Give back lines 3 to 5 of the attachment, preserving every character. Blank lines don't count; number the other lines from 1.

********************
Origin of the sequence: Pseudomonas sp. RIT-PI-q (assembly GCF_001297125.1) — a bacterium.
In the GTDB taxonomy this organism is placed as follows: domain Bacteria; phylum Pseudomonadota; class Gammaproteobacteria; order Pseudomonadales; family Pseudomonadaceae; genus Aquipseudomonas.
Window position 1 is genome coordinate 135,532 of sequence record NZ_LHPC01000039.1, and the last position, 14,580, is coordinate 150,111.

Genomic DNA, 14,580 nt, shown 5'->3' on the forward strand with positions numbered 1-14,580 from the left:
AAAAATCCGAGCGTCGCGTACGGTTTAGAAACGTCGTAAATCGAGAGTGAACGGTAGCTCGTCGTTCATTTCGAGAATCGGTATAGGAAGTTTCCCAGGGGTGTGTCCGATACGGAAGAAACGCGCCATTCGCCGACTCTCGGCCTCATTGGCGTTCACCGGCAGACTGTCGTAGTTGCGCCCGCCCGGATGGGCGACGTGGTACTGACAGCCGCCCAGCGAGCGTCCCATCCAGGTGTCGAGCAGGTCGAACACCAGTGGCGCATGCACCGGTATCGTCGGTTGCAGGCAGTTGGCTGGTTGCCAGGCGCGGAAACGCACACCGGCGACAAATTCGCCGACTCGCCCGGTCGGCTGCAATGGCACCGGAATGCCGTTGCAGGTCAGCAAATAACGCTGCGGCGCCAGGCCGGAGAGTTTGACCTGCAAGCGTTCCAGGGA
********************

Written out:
Window position 1 is genome coordinate 135,532 of sequence record NZ_LHPC01000039.1, and the last position, 14,580, is coordinate 150,111.

Genomic DNA, 14,580 nt, shown 5'->3' on the forward strand with positions numbered 1-14,580 from the left:
AAAAATCCGAGCGTCGCGTACGGTTTAGAAACGTCGTAAATCGAGAGTGAACGGTAGCTCGTCGTTCATTTCGAGAATCGGTATAGGAAGTTTCCCAGGGGTGTGTCCGATACGGAAGAAACGCGCCATTCGCCGACTCTCGGCCTCATTGGCGTTCACCGGCAGACTGTCGTAGTTGCGCCCGCCCGGATGGGCGACGTGGTACTGACAGCCGCCCAGCGAGCGTCCCATCCAGGTGTCGAGCAGGTCGAACACCAGTGGCGCATGCACCGGTATCGTCGGTTGCAGGCAGTTGGCTGGTTGCCAGGCGCGGAAACGCACACCGGCGACAAATTCGCCGACTCGCCCGGTCGGCTGCAATGGCACCGGAATGCCGTTGCAGGTCAGCAAATAACGCTGCGGCGCCAGGCCGGAGAGTTTGACCTGCAAGCGTTCCAGGGA